It takes a few moments to gather up my coat, but soon enough I am once again in the slanting sunlight of an autumn day in Titan City. I get to the end of the alley and let my back slide down the nearest wall. I always promise myself I won’t cry, but a few tears still leak out, and it is through my wet and watery gaze that I see him.

Icarus is sitting perched on a nearby dumpster, cooing to me. Reluctantly, I get up and walk over to my friend, and beside him I find my scrapbook. “How did you…? What did you…?” I ask the bird as if I expect him to answer me.

I run my fingers across the rough leather cover. It is still wet from discarded beer and peanut shells are stuck to one corner. I brush them off and open the book. On the first page there is a note written in a stylish handscript. The ends of each word flare off like fire burning toward the night sky.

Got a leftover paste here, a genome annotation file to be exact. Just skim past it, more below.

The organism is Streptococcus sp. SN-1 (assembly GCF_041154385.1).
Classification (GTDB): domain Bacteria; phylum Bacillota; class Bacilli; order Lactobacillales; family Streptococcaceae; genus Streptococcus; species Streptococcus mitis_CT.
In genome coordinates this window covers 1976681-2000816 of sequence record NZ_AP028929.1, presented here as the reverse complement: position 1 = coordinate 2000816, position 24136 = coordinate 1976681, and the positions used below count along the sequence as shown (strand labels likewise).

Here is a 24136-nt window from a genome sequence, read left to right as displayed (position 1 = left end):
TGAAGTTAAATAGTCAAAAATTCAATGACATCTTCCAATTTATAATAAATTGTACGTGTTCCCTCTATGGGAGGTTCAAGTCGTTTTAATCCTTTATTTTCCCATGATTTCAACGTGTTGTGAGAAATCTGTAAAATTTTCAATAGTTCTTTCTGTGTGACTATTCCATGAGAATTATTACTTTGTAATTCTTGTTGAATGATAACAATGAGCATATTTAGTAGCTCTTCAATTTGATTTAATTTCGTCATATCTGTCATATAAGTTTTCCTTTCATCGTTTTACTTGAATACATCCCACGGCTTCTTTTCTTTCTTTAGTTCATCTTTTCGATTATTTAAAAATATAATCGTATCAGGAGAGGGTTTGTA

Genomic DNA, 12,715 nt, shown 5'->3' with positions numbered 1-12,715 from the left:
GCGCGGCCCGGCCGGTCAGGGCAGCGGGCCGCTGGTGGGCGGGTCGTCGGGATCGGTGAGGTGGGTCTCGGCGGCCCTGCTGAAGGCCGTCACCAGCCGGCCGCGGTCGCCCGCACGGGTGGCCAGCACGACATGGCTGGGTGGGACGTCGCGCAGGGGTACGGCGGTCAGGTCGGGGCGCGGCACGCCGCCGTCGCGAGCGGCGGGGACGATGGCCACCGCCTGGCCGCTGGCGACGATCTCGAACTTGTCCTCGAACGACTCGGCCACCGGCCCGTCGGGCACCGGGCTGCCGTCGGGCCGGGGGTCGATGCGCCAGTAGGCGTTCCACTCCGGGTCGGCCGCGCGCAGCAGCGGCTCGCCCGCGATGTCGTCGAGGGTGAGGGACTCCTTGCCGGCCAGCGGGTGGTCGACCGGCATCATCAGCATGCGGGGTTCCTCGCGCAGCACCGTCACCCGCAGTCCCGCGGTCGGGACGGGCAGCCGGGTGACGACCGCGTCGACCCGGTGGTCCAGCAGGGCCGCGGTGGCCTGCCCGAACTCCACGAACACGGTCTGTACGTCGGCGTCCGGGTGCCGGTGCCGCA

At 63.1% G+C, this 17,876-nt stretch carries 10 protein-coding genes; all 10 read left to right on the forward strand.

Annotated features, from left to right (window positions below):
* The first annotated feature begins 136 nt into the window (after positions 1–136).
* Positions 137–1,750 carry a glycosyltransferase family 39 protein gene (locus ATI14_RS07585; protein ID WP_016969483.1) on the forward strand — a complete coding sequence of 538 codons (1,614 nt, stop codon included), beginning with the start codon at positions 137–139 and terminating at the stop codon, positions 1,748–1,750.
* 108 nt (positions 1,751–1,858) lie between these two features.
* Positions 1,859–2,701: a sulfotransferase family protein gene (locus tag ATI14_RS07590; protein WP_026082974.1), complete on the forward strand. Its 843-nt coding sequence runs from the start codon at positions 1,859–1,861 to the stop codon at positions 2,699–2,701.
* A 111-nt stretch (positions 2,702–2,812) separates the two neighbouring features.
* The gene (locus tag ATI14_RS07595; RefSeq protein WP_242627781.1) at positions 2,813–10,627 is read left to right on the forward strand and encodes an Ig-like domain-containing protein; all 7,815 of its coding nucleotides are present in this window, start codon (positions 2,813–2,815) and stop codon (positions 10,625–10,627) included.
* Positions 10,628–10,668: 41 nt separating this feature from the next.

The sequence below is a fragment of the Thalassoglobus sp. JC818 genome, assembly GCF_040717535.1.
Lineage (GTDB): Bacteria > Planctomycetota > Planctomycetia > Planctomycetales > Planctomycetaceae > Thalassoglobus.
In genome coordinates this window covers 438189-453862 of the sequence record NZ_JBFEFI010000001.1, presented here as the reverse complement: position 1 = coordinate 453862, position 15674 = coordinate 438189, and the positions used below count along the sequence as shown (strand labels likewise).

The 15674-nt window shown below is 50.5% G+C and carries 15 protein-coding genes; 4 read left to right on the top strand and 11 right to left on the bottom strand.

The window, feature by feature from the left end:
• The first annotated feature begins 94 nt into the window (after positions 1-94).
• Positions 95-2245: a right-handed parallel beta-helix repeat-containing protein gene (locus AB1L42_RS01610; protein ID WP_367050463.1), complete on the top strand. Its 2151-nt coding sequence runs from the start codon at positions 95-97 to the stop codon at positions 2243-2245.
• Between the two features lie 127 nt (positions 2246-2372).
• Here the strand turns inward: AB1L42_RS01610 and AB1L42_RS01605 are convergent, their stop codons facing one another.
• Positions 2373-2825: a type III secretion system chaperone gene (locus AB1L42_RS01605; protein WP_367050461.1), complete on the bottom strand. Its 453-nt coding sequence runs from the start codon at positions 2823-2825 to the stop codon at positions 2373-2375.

“We all have días malos, every now and then. Never forget your true name, Hombre de Las Gaviotas. Never forget.” It was not signed, but it was obvious who the note was from. He must’ve fished the scrapbook from the trash when no one was looking.

I looked down at Icarus and smile. “Come on, we need to go shopping.”

The bird squawks a question at me. “I’m not sure, maybe leather this time, and how do you feel about capes?”